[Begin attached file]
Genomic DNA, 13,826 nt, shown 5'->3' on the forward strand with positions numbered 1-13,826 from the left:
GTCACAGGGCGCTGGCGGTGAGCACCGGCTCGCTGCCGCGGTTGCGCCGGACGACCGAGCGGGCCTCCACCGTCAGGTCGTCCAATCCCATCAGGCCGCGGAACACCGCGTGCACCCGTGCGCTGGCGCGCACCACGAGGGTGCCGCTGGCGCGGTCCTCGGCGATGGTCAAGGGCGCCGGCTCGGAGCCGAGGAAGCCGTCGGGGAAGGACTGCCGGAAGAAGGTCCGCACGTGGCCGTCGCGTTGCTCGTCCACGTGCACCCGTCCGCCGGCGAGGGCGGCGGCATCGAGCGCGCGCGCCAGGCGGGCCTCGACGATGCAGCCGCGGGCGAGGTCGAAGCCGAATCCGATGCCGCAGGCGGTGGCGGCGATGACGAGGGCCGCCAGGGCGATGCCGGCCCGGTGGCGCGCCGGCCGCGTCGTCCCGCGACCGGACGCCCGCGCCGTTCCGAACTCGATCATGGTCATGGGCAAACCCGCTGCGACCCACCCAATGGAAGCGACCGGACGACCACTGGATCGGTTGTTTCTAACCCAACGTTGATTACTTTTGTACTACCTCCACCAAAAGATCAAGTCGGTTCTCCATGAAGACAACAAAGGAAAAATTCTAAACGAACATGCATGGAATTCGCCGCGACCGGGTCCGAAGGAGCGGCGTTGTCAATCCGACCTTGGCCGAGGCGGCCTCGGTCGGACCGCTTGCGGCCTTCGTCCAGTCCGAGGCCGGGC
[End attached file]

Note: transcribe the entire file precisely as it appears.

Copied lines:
Genomic DNA, 13,826 nt, shown 5'->3' on the forward strand with positions numbered 1-13,826 from the left:
GTCACAGGGCGCTGGCGGTGAGCACCGGCTCGCTGCCGCGGTTGCGCCGGACGACCGAGCGGGCCTCCACCGTCAGGTCGTCCAATCCCATCAGGCCGCGGAACACCGCGTGCACCCGTGCGCTGGCGCGCACCACGAGGGTGCCGCTGGCGCGGTCCTCGGCGATGGTCAAGGGCGCCGGCTCGGAGCCGAGGAAGCCGTCGGGGAAGGACTGCCGGAAGAAGGTCCGCACGTGGCCGTCGCGTTGCTCGTCCACGTGCACCCGTCCGCCGGCGAGGGCGGCGGCATCGAGCGCGCGCGCCAGGCGGGCCTCGACGATGCAGCCGCGGGCGAGGTCGAAGCCGAATCCGATGCCGCAGGCGGTGGCGGCGATGACGAGGGCCGCCAGGGCGATGCCGGCCCGGTGGCGCGCCGGCCGCGTCGTCCCGCGACCGGACGCCCGCGCCGTTCCGAACTCGATCATGGTCATGGGCAAACCCGCTGCGACCCACCCAATGGAAGCGACCGGACGACCACTGGATCGGTTGTTTCTAACCCAACGTTGATTACTTTTGTACTACCTCCACCAAAAGATCAAGTCGGTTCTCCATGAAGACAACAAAGGAAAAATTCTAAACGAACATGCATGGAATTCGCCGCGACCGGGTCCGAAGGAGCGGCGTTGTCAATCCGACCTTGGCCGAGGCGGCCTCGGTCGGACCGCTTGCGGCCTTCGTCCAGTCCGAGGCCGGGC